We had the good fortune of connecting with Ivy Le and we’ve shared our conversation below.
Hi Ivy, is there something that you feel is most responsible for your success?
My podcast, FOGO: Fear of Going Outside, a nature show by the most reluctant host ever, started charting after just one week out. BUT long before there was any listener validation, I watched so many peers who started at the same time speed past me, releasing their shows, getting their milestones and recognition. My show took more than three years to make! A few people even told me it was ok to trade out my project for an easier one. But in retrospect, the moment I chose to stop comparing myself to others’ is when I chose the success FOGO is enjoying now. The story resonates with people, because I took my time. People who stumble on the show share it right away, because nothing else sounds like it. If you want to make something that’s not like anything else, just accept that it will take longer.
Can you open up a bit about your work and career? We’re big fans and we’d love for our community to learn more about your work.
I’m doing comedy backwards. I got my show before I got the stage time. It was so discouraging starting on the open mics, because signups happen in person when I’m trying to get my kids ready for bed. I didn’t know anyone yet who would put my name down for me. So when the pandemic closed all the clubs, I felt like my big disadvantage was gone, and I went hard pitching my show FOGO. Spotify Studios picked it up, and I met a lot of comedy folks in production. Now, enough people know I’m funny, and I have kids, so they’re more inclined to help me get stage time as the clubs open up again. I just did a mic last week where I’m testing out a chunk of material about being an elder bisexual, and whether I need to add seduction tips to the sex talk.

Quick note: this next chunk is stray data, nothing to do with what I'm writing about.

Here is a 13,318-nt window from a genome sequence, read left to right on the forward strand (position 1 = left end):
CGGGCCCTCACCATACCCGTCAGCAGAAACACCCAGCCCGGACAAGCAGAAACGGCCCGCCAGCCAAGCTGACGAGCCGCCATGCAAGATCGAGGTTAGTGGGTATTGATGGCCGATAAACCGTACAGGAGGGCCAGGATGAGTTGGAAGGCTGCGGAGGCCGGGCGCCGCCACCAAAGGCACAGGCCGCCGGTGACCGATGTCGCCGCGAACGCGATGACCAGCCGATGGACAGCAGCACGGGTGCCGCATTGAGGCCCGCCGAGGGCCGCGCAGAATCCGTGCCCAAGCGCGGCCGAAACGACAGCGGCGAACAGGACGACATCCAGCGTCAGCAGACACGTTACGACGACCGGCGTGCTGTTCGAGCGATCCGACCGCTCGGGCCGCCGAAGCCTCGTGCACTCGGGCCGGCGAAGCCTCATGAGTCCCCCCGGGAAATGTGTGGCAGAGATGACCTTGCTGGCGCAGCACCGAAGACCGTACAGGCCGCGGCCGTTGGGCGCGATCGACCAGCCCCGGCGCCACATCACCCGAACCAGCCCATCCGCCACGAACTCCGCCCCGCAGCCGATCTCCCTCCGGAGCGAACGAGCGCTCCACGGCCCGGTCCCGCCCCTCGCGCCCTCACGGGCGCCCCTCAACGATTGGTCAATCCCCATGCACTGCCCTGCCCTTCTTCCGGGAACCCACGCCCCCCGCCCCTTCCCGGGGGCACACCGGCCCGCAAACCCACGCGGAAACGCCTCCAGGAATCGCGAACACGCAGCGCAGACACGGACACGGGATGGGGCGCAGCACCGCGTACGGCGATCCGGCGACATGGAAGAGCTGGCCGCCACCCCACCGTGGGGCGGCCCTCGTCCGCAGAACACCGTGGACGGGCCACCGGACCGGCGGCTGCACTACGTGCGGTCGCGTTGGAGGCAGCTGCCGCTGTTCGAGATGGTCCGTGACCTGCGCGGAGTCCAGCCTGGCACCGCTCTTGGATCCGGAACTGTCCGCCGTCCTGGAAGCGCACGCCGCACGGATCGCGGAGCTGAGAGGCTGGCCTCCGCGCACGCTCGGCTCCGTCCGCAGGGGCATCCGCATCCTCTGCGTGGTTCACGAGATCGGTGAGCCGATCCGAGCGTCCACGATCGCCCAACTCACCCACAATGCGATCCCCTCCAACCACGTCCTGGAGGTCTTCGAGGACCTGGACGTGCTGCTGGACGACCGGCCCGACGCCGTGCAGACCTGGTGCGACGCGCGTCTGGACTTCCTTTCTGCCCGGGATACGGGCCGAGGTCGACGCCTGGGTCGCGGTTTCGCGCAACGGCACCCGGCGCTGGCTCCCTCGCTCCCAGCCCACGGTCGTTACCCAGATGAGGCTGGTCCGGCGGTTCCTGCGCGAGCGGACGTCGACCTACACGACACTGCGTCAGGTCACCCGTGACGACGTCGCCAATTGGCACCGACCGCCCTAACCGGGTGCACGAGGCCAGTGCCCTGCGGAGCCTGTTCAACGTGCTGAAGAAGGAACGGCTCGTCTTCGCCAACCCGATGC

Who else deserves some credit and recognition?
I want to shout out to two comedians I have never met. I would’ve never realized I had a place in comedy until Hannah Gadsby’s Nanette. The first time I went to a comedy show, it was all men doing boring, racist, misogynistic bits. I thought all comedy must be like that and didn’t give it another thought for years, until I saw Nanette. I felt high. I thought, oh my god, I want to make art like THAT. I started researching more comics. I found Ali Siddiq in Houston. His Mexicans Got on Boots story had gone viral, but I only saw it once I went looking. I saw his brilliant prison special, too, and that was enough for me. I didn’t care anymore about all the problematic bros.
I knew, if they could tell those stories with this art form, there was not a more powerful genre for me.